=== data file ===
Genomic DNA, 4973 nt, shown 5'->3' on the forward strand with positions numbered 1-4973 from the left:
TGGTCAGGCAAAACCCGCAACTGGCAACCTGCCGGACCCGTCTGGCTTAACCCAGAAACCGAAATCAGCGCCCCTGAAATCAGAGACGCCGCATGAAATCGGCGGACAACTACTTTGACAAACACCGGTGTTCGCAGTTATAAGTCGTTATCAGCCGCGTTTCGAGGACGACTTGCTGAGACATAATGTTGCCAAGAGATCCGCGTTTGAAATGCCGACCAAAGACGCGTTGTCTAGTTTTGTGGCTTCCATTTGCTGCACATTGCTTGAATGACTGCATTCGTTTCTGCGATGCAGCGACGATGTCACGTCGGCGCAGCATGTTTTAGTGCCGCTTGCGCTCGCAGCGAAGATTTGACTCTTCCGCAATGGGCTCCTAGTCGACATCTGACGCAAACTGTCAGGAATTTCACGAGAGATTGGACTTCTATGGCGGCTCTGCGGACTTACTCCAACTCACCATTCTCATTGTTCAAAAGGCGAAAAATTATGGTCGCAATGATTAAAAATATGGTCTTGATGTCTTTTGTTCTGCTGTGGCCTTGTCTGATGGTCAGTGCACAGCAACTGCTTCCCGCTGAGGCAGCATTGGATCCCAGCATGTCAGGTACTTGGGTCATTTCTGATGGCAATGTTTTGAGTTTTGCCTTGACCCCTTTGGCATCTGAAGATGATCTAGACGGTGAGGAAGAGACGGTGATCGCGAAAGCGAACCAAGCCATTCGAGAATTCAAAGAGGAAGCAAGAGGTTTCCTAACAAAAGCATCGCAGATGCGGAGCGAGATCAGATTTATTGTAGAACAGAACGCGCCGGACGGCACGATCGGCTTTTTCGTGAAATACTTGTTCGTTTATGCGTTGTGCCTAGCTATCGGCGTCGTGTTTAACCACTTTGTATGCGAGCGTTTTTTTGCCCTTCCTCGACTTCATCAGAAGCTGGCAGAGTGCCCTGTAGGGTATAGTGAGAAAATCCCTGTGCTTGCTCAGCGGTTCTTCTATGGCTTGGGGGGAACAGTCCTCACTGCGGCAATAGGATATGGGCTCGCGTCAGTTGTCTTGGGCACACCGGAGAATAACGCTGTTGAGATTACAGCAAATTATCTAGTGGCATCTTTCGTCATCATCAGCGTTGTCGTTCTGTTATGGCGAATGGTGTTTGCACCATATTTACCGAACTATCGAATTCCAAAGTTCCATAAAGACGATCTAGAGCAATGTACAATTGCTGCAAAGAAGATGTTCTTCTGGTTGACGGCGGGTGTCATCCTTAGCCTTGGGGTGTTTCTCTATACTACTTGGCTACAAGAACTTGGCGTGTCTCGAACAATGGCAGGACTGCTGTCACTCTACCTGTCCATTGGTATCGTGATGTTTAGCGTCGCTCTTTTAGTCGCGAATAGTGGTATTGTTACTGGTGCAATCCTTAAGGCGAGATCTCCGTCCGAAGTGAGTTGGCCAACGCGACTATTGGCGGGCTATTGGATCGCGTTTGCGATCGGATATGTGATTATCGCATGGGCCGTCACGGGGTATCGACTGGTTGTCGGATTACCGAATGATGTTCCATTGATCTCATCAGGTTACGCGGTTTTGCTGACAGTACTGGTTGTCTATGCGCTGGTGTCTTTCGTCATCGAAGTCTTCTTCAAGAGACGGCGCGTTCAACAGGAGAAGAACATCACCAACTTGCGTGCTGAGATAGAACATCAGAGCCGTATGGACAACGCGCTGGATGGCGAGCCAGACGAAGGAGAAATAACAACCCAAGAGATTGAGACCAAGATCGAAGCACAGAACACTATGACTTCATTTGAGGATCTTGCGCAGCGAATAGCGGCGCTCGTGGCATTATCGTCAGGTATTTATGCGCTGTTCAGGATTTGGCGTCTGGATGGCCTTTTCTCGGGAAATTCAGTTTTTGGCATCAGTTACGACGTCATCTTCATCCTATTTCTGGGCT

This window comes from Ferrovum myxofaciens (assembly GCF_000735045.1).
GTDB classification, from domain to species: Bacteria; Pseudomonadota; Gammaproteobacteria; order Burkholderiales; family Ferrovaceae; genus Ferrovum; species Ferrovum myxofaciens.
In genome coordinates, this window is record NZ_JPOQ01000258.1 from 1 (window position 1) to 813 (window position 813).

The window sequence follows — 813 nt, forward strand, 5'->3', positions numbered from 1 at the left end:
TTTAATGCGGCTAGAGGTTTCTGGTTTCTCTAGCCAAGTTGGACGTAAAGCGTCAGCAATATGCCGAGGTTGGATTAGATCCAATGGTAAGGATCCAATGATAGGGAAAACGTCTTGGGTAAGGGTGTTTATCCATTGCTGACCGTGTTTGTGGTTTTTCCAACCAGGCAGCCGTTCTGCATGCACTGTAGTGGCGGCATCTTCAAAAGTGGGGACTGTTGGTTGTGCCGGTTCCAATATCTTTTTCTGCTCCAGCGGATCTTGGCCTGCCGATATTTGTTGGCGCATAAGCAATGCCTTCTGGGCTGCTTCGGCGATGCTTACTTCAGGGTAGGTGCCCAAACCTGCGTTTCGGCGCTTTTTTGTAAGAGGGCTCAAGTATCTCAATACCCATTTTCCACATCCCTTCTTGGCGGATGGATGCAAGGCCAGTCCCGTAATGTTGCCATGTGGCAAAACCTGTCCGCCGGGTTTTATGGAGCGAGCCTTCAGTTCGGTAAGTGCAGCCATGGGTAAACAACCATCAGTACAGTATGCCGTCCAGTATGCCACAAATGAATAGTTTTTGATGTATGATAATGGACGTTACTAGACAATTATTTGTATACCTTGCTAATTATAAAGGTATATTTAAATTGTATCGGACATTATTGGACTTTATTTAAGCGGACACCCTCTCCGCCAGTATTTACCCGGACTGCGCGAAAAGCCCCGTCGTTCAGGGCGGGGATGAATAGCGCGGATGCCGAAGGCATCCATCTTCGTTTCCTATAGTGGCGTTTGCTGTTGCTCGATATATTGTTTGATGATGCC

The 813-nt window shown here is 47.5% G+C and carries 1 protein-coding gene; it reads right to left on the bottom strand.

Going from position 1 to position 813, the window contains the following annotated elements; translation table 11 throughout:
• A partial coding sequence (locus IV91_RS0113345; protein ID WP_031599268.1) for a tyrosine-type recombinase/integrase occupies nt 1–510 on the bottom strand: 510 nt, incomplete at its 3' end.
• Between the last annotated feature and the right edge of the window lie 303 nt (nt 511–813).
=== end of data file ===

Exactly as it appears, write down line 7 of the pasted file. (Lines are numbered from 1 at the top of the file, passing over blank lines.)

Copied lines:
TTTAATGCGGCTAGAGGTTTCTGGTTTCTCTAGCCAAGTTGGACGTAAAGCGTCAGCAATATGCCGAGGTTGGATTAGATCCAATGGTAAGGATCCAATGATAGGGAAAACGTCTTGGGTAAGGGTGTTTATCCATTGCTGACCGTGTTTGTGGTTTTTCCAACCAGGCAGCCGTTCTGCATGCACTGTAGTGGCGGCATCTTCAAAAGTGGGGACTGTTGGTTGTGCCGGTTCCAATATCTTTTTCTGCTCCAGCGGATCTTGGCCTGCCGATATTTGTTGGCGCATAAGCAATGCCTTCTGGGCTGCTTCGGCGATGCTTACTTCAGGGTAGGTGCCCAAACCTGCGTTTCGGCGCTTTTTTGTAAGAGGGCTCAAGTATCTCAATACCCATTTTCCACATCCCTTCTTGGCGGATGGATGCAAGGCCAGTCCCGTAATGTTGCCATGTGGCAAAACCTGTCCGCCGGGTTTTATGGAGCGAGCCTTCAGTTCGGTAAGTGCAGCCATGGGTAAACAACCATCAGTACAGTATGCCGTCCAGTATGCCACAAATGAATAGTTTTTGATGTATGATAATGGACGTTACTAGACAATTATTTGTATACCTTGCTAATTATAAAGGTATATTTAAATTGTATCGGACATTATTGGACTTTATTTAAGCGGACACCCTCTCCGCCAGTATTTACCCGGACTGCGCGAAAAGCCCCGTCGTTCAGGGCGGGGATGAATAGCGCGGATGCCGAAGGCATCCATCTTCGTTTCCTATAGTGGCGTTTGCTGTTGCTCGATATATTGTTTGATGATGCC